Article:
You don’t have to speak or make love to someone to become friends. You don’t even have to see each other in person, although it occasionally helps, if only from a distance. Heaven knows, it is even possible to conduct a friendship without the writing or exchanging of letters – even though it is true that correspondence across oceans has provided great intimacy for many separated couples. No, in some unusual circumstances it may be just vas much use for two people to merely read the same book, or hear the same song. In the mute sadness of a few special lines in the final chapter, the same chill can ripple across both bodies, and this we can call a friendship. Certainly this is how it began for myself and Frances. She once lent me her copy of the only published work of Cevio, an Italian poet from the time of the Renaissance. I read it quickly and cannot recall discussing it with her. Indeed it escapes my memory why I wished for that book, or how I came to single it out on her shelves, for I am not an adventurous reader. But I know it left its impression both our lives.
Frances and I only ever met twice, and we were never alone in the same room together. On both evenings there was a mutual friend in attendance, a certain Peter Petronius, who was vague and scholarly, an expert on many matters. After a few glasses of red wine he did most of the talking. Nevertheless I noticed that Frances and I took a keen interest in each other. Her firm gaze would follow my hand as it reached for an ashtray. I paid special attention to her most casual remarks, and I was alert to minute variations in her tone of voice. Apparently, after one of these nights, Frances came to my house to visit me; and after the other I went to hers. But on both occasions, as fate would have it, neither of us was at home. We were each out sharing the company of others, the same ones who have now long since drifted from our lives.
After reading the book she had lent me, I began to slowly piece together information about Frances. Through casual conversations with others I constructed a picture of her life. I never aroused our friends’ suspicions by investigating directly – I knew if I did that then our names would be linked romantically, and that was the last thing I needed. Instead I delicately encouraged people to discuss themselves in relation to Frances. They always seemed to enjoy this, and after a while would let slip all sorts of choice particulars.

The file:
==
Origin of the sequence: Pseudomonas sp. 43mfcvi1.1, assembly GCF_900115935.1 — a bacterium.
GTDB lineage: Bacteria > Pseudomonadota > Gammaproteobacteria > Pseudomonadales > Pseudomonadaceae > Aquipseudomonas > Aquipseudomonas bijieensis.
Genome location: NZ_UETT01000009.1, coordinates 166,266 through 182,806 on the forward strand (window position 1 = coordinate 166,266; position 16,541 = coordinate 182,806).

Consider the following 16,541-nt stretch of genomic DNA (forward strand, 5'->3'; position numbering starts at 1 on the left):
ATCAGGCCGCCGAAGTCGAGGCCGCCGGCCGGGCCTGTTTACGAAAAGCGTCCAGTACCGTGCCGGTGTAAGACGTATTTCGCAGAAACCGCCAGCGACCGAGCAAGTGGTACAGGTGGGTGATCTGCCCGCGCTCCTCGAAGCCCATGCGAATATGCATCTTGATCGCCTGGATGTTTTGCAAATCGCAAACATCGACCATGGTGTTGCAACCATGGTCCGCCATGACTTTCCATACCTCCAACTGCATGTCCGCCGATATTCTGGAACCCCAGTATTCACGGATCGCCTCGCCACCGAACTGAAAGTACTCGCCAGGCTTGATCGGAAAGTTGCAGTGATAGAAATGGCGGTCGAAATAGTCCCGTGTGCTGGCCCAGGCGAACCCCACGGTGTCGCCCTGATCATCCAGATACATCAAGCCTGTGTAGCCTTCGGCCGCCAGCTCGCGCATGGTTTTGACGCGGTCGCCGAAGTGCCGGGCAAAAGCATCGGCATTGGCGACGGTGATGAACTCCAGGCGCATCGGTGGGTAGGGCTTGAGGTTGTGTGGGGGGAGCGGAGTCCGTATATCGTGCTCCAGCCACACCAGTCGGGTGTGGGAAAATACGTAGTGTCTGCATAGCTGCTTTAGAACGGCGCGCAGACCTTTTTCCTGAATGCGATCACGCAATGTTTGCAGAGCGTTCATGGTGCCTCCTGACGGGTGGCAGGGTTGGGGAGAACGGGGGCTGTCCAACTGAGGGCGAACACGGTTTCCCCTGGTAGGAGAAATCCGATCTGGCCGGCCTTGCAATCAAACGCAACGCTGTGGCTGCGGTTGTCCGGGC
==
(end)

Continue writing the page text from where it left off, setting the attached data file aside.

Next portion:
She came of course from a very comfortable background but had become a renegade in her final years of schooling, even to the extent of choosing to attend one of the “experimental” schools fashionable at the time. Her parents, like many others from the well-heeled middle classes, brooded disapprovingly but were ultimately compliant through their indecisiveness. As I understand it Frances ran amok in her adolescence, eloping with itinerant beach characters, who no doubt introduced her to the various sins and temptations, all against a sunbleached setting of seaside holiday shacks and the imprint of bare limbs upon sand. It is worth mentioning that these were also periods of enthusiastic experimentation in the use of recreational drugs, and that the widespread emancipation of the flesh was wanton and shameless.
But Frances, whatever else she may have been, was never one to remain enslaved to flimsy doctrines of pleasure. After removing herself from these nomadic coastal escapades she returned to the city. Here she set about the rigorous study of the Romantic languages, and she achieved academic distinction in her translations of obscure Spanish and Italian verse. She worked selling industrial chemicals, and as a nightclub waitress and a library assistant, even I hear as a publicist for the Metropolitan Water Board. Within a year she had taken out the leases on two coffee shops in the centre of the city, one of which was quite a meeting place for the young bohemians of the day. Frances herself seemed uneroded by the acquisition of goods and power. Her dresses did become more forthright and respectable, but there was a lack of solemnity in her manner and an air of impermanence in all her dealings.
Over the subsequent months I became familiar with the names of her numerous lovers, but I was not intent on joining them. I remained intrigued – and I admit, a little bewitched – from a safe distance. But I was happily occupied elsewhere. As a part of my job in a thriving travel agency I went abroad a great deal, and enjoyed the perks of a sophisticated life style, the lush carousel of plastic money and fine food. As for my love-life, it was modest, but for me more than satisfactory. For the time being I rather enjoyed the fact that Frances and I could remain – at least on the surface – relatively unacquainted in such a small, parochial city.
I knew that eventually Frances intended to use her savings to travel. Like many young Australians she perceived the journey to Europe as a sort of nebulous pilgrimage, necessary for her future survival in Australia. To her Europe was a place where the light is different; not so harsh, somehow fictional, musical. Where if you walk down a Parisian boulevard, a thousand words have been written, and a thousand pictures painted, to describe your every step; where each inhalation of thick, aromatic air has been countlessly defined and redefined, imbued with a magic and a sense of history unknown of in Australia. Your every movement seems wonderfully foreshadowed, haunted; you are rid of the colourlessness of yourself and you are in a world heavy with old pages and paint. The emptiness and dull glare of your own innards are not reflected so sullenly, so bleached of eloquence, as they are in Australia. I even once heard Frances herself let slip a telling and droll little aside on the matter: “There you don’t breathe the air”, she said, “you inherit it.”